In the final days of September, as the fleeting warmth of summer faded into early autumn, the United States Congress voted to recess until after the November elections. This vote means that its members can do what they do best by returning to their home states to campaign for reelection. The vote also confirms that survival is a basic human instinct, however pundits are continuing to assess the likely survival rates of each of the campaigners.
On the way out the door, Al Franken, former comedian and Saturday Night Live alum, who accomplished a mid-life career change and was elected to the Senate from Minnesota by the narrowest of margins, introduced Senate Bill 3588, the "End Debt Collector Abuse Act of 2010." This legislation would significantly change the practice of third party debt collection. The ARM Industry faces the challenge of making sure that Mr. Franken does not have his last laugh at the expense of the hardworking business owners and employees whose job it is to recover delinquent debts and to return monies to creditor s for the benefit of the economy.
The core components of Mr. Franken’s bill, when parsed down to the level at which the mass media delivers information for public consumption, yields three "talking points." First, the proposal requires collectors to have detailed documentation of the debt before pursuing collection. Second, collectors must conduct reasonable investigations of consumer disputes. Third, collectors cannot seek arrest warrants against consumers who do not pay debts, a truism that carries over from the first days of the Republic, when the United States abolished the English system of debtor’s prisons. The proposal also includes enhanced damages, but more on that topic later.
Senator Franken’s proposal may be the first, but it is likely not a final effort at FDCPA reform to come from Congress in the coming year. Those in the know have predicted this push in the aftermath of the 2007 Federal Trade Commission’s Debt Collection Workshop Report and its follow up 2010 report on Debt Collection Litigation and Arbitration.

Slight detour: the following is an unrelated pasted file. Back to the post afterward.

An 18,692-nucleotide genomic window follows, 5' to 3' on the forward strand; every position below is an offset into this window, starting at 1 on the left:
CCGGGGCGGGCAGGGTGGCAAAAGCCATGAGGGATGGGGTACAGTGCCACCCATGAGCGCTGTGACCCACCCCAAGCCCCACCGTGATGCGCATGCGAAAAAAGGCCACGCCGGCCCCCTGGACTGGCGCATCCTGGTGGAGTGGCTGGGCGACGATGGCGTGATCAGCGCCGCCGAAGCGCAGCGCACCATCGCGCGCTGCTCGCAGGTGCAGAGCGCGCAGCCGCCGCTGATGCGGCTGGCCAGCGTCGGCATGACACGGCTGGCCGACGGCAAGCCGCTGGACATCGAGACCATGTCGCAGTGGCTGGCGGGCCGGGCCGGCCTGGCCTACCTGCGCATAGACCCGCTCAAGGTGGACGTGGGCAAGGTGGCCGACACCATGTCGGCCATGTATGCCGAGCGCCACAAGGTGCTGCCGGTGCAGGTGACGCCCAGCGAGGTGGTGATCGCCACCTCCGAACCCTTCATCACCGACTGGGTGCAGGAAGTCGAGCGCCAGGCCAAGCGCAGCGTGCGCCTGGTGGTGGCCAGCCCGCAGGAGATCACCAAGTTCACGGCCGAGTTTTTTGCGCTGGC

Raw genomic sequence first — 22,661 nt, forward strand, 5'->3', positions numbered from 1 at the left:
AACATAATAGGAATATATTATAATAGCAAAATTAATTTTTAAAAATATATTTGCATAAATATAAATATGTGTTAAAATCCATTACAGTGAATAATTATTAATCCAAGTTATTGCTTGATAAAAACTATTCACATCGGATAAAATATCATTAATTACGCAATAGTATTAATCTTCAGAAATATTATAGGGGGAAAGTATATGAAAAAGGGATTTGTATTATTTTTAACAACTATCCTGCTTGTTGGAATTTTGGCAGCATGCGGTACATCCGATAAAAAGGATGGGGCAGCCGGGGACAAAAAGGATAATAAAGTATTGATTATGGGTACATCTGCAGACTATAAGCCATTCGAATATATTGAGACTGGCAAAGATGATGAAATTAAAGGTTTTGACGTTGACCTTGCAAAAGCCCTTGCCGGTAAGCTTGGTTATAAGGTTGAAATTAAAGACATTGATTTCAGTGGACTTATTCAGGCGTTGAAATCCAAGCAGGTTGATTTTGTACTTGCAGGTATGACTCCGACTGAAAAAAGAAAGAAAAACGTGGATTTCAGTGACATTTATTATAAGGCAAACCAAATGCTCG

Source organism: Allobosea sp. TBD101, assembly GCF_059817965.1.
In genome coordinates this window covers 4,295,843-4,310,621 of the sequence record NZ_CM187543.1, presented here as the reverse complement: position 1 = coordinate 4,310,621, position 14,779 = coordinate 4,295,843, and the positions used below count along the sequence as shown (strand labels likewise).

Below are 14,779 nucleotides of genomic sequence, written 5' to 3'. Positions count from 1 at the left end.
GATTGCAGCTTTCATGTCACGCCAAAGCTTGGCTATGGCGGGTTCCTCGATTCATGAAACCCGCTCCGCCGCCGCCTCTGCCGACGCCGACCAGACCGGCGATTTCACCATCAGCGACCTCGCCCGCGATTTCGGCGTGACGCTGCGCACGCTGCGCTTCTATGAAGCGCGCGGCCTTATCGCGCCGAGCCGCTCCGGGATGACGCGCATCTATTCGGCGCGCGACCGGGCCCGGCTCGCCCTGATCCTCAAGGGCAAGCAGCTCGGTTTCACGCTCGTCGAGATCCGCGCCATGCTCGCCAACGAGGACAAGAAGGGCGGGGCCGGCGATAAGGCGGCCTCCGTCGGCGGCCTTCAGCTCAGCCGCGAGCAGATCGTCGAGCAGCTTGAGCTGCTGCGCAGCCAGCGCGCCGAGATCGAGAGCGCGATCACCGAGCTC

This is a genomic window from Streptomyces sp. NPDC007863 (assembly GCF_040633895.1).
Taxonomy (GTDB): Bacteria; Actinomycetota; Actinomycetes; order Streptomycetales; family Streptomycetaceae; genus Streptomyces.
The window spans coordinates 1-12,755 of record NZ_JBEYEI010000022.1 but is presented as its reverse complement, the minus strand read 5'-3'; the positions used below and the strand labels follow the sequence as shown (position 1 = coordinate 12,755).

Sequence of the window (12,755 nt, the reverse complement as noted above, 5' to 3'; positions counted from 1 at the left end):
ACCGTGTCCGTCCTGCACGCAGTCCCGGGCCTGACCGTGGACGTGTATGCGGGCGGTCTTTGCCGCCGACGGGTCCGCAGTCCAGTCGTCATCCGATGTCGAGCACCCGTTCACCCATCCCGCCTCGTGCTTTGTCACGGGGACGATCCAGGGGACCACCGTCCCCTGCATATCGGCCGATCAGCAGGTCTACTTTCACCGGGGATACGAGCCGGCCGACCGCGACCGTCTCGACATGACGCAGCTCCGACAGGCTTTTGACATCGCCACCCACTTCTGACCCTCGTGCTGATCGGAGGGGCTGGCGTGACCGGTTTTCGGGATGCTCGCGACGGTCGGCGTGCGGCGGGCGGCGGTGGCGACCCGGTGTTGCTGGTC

Regulatory reform imposes external change on businesses and industries. History tells us that the debt collection industry adapted to the passage of the Federal Fair Debt Collection Practices Act in 1977 and even embraced the coming change by supporting key elements of the final bill. The ARM Industry can be ahead of the curve by anticipating and reacting to likely changes in the FDCPA. Although it is far from certain that any of the specifics contained in Senator Franken’s bill will ultimately pass as written, the ARM Industry should consider these proactive steps:
Obtain Documentation of the Underlying Debt
The information and internet age allows consumer s to obtain several years credit card account records through on-line access. Creditors who make this information available to their customers should likewise provide the data to their third party collectors. Collection agencies and debt buyers should begin the process of upgrading their business models to demand better documentation from the original creditors. The ARM Industry should send the message out to its clients that the days of spreadsheet collection s are coming to an end.